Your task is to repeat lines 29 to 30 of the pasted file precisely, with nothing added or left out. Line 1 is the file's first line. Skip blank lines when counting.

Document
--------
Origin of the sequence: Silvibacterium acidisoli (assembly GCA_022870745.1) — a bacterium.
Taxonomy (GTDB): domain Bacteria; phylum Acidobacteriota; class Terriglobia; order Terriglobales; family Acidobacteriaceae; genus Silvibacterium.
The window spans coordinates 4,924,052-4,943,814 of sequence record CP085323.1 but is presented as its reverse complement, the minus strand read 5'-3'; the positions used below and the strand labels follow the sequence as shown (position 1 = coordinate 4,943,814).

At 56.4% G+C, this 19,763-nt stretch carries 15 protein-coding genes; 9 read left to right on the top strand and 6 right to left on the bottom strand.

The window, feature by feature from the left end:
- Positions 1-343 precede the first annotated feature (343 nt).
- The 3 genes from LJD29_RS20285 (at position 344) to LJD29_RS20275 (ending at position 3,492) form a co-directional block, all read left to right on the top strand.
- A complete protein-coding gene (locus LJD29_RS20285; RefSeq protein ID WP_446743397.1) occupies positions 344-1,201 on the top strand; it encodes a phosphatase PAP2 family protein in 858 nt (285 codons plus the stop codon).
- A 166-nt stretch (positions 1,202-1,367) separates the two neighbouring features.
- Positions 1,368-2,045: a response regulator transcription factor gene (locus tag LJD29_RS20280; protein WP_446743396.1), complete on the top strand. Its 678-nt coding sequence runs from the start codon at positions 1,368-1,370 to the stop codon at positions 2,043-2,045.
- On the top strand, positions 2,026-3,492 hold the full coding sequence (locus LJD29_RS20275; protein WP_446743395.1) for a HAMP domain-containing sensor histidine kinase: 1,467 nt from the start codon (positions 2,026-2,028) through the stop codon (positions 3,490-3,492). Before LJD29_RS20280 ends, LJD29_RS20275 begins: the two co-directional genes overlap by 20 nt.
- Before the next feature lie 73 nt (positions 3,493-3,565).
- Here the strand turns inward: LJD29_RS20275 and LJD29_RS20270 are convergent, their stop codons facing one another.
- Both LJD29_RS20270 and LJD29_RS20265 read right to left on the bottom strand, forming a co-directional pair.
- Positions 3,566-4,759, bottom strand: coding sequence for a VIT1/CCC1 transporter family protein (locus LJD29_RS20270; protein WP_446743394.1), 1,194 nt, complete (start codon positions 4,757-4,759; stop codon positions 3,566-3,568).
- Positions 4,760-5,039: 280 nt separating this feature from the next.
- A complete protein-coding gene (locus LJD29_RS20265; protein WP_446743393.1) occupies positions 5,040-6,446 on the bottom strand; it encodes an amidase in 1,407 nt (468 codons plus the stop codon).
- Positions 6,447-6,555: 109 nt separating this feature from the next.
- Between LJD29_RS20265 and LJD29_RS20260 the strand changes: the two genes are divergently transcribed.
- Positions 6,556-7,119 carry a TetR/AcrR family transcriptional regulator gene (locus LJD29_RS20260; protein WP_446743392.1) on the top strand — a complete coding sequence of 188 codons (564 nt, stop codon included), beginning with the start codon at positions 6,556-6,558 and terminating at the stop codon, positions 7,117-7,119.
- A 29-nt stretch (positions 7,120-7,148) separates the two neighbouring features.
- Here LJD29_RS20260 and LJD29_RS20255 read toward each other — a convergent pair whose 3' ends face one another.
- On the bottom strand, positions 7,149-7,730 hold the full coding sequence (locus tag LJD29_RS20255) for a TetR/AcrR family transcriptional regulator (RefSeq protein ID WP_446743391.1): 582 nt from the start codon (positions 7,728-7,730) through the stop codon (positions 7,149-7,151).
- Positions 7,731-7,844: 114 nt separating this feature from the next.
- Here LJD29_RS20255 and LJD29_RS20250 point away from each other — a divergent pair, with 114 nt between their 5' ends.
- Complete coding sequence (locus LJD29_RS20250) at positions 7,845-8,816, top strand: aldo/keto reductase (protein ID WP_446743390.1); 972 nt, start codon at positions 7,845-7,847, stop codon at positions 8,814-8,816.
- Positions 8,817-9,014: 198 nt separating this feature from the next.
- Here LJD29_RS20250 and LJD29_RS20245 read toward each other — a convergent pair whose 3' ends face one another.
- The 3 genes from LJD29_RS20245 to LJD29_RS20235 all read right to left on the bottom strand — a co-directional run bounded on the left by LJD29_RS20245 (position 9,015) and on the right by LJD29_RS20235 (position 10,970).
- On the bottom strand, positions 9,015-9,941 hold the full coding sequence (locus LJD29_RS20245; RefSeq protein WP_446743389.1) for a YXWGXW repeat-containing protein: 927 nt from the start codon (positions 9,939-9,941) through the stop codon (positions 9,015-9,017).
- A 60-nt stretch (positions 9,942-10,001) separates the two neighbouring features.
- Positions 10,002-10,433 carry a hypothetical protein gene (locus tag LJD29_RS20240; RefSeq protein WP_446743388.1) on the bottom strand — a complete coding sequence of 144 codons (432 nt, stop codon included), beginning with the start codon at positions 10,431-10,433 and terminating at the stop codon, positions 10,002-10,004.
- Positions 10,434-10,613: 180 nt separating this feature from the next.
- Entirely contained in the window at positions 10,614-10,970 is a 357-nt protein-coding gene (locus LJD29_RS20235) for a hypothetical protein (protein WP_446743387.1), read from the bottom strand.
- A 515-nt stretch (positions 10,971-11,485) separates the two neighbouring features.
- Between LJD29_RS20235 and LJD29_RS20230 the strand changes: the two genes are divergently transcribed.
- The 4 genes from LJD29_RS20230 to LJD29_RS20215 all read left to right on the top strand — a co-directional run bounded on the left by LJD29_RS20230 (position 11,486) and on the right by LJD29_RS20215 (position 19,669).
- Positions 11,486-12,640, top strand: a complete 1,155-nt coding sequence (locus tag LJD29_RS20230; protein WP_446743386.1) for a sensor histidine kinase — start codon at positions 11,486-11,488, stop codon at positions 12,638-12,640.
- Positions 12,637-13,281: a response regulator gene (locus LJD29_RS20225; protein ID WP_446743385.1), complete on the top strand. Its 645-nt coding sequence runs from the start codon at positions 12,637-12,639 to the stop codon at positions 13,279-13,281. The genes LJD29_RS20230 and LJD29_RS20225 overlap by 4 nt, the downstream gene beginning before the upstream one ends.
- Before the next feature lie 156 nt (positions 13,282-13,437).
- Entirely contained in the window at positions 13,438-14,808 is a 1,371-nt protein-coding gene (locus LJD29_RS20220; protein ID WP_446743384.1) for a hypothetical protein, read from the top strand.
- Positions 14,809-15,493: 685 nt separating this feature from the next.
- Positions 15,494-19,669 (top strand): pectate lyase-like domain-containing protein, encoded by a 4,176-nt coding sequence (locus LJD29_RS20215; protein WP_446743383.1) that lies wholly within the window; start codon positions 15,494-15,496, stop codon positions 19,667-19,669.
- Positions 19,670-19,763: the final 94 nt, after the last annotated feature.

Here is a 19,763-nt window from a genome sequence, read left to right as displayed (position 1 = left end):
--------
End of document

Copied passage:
- The 3 genes from LJD29_RS20245 to LJD29_RS20235 all read right to left on the bottom strand — a co-directional run bounded on the left by LJD29_RS20245 (position 9,015) and on the right by LJD29_RS20235 (position 10,970).
- On the bottom strand, positions 9,015-9,941 hold the full coding sequence (locus LJD29_RS20245; RefSeq protein WP_446743389.1) for a YXWGXW repeat-containing protein: 927 nt from the start codon (positions 9,939-9,941) through the stop codon (positions 9,015-9,017).